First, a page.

Currently viewing the tag: "pudding"

coffee pudding | the vanilla bean blog

coconut coffee pudding  | the vanilla bean blog
I haven’t baked a lot with coconut milk, but find myself looking to it more and more for various reasons. I have many friends with food allergies or dietary restrictions and most of them are able to consume coconut milk, so I find it’s a good substitute for milk and/or cream in recipes. Also, sometimes I just need a break from all the dairy in my diet, and have found soy and almond milk to not be very compatible with my body. So coconut milk it is.

Andre Prost reached out to me a few weeks ago and sent me a box of coconut milk to bake with. I was eager to give it a try, and found it to be a great addition to my kitchen. It is rich, creamy, and flavorful, and is a great substitution (or addition) to any recipe. I also appreciate that it is found in the baking section of the grocery store, as I tend to spend most of my time in that aisle anyway.

You can make quite a few things with a whole box of coconut milk. I wanted to make sure I loved it before I wrote about it, and I’m happy to report I found it to be a great product.
coconut cream pie | the vanilla bean blog
My first recipe with the coconut milk was a coconut cream pie, straight from Andre Prost’s website (where Pam has come up with some really great recipes!). I swapped bananas for some chocolate pastry cream I had in my fridge from cookbook testing. It was creamy and dreamy and very indulgent.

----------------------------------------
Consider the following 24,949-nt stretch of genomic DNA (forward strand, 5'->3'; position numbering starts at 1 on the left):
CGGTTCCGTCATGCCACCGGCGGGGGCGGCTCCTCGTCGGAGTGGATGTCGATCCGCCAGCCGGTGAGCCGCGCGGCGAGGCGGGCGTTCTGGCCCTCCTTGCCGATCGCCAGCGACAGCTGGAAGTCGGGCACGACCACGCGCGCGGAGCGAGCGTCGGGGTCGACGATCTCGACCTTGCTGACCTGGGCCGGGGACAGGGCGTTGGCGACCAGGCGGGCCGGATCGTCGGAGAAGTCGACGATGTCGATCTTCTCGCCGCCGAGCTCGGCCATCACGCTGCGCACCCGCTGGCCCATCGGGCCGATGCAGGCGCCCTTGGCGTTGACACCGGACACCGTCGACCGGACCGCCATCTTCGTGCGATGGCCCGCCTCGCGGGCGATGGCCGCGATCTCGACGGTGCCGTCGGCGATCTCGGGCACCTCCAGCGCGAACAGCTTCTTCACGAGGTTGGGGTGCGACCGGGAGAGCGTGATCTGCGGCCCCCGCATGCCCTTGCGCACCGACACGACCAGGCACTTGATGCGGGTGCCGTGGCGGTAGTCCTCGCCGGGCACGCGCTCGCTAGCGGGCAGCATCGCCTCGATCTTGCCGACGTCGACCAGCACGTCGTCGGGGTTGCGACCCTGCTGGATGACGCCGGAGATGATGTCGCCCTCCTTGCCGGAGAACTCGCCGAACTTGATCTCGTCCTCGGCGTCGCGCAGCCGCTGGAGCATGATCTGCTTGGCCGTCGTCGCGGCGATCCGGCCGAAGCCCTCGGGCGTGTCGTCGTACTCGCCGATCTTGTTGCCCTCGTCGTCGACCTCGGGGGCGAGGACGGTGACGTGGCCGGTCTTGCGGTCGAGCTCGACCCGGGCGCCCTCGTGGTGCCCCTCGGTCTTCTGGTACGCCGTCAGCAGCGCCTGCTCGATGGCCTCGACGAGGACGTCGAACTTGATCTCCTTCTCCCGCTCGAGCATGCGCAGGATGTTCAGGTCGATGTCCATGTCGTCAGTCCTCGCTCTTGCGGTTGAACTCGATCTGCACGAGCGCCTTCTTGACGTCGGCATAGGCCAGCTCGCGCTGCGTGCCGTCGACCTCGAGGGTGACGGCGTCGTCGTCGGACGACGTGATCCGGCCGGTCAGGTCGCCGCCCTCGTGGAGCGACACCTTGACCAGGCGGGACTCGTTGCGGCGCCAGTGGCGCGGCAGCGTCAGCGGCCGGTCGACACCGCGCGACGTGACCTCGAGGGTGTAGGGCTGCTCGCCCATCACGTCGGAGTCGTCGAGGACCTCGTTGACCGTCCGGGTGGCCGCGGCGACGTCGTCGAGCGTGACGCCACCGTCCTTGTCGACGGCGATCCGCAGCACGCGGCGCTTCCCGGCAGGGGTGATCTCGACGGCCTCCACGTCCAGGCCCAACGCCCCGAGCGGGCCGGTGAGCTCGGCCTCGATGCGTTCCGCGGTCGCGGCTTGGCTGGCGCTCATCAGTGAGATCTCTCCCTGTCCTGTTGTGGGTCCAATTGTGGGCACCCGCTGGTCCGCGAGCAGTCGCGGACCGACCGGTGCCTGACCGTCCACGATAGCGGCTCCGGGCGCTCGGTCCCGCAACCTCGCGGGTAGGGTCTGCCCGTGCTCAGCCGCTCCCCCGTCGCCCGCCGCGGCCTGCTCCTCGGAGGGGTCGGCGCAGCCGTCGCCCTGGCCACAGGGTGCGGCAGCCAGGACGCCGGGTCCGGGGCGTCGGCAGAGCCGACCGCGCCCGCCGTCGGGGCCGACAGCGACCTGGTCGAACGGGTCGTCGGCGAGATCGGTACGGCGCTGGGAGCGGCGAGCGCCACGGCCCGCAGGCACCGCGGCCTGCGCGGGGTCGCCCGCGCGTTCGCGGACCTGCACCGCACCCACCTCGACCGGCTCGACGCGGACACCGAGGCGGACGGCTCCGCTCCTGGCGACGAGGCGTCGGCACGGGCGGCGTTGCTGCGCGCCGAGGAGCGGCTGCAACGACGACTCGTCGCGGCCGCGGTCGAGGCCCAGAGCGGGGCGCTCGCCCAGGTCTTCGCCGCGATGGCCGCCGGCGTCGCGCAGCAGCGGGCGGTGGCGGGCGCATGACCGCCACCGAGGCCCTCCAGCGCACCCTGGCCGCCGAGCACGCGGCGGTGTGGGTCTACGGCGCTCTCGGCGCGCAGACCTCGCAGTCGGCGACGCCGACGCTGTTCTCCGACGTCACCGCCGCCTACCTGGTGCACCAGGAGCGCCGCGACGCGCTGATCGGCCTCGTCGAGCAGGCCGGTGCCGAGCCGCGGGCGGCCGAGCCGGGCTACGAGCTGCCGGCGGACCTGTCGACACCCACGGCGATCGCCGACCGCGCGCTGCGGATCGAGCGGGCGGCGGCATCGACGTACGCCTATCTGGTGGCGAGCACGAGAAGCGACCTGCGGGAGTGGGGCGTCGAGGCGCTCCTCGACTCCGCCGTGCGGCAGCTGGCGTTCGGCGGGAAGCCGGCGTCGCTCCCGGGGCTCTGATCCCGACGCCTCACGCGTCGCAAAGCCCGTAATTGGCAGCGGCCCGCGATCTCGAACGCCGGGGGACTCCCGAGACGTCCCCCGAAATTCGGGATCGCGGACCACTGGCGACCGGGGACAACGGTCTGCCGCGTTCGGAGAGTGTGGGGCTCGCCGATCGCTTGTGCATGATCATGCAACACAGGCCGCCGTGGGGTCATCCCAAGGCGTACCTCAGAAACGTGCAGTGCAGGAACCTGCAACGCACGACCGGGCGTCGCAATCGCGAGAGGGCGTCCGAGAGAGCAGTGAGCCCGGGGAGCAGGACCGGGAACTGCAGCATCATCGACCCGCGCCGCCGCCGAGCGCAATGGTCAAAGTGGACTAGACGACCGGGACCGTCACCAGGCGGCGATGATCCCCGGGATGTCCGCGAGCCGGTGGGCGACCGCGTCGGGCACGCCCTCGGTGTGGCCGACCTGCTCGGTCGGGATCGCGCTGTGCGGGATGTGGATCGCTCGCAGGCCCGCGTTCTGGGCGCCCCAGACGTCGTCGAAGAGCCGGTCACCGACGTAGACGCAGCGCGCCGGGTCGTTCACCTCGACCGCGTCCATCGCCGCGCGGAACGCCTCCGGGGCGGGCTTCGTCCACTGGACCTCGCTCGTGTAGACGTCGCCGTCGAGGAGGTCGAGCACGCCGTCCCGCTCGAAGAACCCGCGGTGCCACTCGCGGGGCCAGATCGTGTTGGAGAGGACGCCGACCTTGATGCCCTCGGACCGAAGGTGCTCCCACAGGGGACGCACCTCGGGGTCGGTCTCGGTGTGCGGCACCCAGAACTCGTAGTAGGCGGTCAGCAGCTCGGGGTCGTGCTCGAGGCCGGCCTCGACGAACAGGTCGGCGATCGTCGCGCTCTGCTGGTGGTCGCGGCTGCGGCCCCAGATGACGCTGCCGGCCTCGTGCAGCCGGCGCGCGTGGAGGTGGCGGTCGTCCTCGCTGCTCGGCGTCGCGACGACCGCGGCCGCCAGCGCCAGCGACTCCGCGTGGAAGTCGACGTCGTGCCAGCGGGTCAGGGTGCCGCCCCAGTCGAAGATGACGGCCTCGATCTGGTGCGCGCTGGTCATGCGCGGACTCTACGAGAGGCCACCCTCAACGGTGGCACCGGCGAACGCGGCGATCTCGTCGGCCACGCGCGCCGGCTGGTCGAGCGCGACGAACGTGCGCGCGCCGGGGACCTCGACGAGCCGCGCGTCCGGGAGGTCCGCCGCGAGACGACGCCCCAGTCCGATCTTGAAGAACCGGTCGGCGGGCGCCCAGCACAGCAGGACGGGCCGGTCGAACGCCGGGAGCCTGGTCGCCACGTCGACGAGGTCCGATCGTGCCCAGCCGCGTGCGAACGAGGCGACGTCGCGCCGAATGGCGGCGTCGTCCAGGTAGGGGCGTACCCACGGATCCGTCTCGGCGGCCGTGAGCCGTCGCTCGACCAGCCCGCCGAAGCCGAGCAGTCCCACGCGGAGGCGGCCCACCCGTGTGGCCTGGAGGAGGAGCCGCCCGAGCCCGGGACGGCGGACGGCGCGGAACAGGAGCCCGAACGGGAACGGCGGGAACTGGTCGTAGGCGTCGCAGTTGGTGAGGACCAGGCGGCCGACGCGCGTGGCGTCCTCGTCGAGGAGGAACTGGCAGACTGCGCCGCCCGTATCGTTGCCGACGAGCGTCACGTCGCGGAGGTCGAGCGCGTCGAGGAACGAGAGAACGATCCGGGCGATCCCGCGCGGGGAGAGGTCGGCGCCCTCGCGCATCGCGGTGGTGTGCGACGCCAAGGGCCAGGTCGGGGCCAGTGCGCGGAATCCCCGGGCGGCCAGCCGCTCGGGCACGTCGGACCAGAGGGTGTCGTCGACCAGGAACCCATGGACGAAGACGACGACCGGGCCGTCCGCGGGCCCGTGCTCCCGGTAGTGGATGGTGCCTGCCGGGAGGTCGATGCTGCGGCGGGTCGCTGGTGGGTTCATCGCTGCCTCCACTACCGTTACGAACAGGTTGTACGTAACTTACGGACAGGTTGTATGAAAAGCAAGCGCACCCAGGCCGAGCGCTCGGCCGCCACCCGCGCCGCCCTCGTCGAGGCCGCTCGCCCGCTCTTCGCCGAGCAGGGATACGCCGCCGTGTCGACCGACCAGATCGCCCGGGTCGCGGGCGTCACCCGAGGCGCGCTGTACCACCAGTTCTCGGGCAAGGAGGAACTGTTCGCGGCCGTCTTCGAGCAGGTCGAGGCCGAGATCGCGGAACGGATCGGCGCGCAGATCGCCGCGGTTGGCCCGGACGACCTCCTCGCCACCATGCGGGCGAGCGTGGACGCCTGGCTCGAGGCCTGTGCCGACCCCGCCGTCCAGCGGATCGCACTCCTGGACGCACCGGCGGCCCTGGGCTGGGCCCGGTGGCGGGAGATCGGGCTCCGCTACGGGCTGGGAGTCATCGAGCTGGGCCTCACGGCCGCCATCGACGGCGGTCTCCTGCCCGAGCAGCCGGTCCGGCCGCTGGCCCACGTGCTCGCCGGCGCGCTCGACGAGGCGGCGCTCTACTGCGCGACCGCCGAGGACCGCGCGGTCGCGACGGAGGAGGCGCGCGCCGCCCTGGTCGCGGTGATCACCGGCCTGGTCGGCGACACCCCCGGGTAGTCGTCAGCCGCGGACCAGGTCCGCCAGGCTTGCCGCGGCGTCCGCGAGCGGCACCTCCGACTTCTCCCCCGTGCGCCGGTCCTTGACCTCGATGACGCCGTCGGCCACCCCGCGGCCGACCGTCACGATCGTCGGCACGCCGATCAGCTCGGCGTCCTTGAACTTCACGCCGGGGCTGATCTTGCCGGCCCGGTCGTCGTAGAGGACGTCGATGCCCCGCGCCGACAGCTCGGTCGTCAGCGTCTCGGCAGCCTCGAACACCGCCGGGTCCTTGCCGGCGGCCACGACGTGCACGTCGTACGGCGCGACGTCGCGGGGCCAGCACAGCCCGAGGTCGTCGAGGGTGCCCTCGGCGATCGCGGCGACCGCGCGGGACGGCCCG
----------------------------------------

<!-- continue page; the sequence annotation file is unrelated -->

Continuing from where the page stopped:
coconut coffee cream | the vanilla bean blog
Next I made Nicole’s Vanilla Bean Coconut Creamer, which was delicious, and went along perfectly with my afternoon coffee and Jessica’s new book.
Coffee Pudding | the vanilla bean blog
Laura’s Coconut Coffee Pudding was also on the list (topped with Tara’s magic candied cacao nibs), which was voted a family favorite. My daughter was enamored with it, although I had to cut her off because of all the coffee.
coconut chocolate muffins | the vanilla bean blog
Coconut muffins were also a hit, and I snuck in some chocolate again.
coconut milk | the vanilla bean blog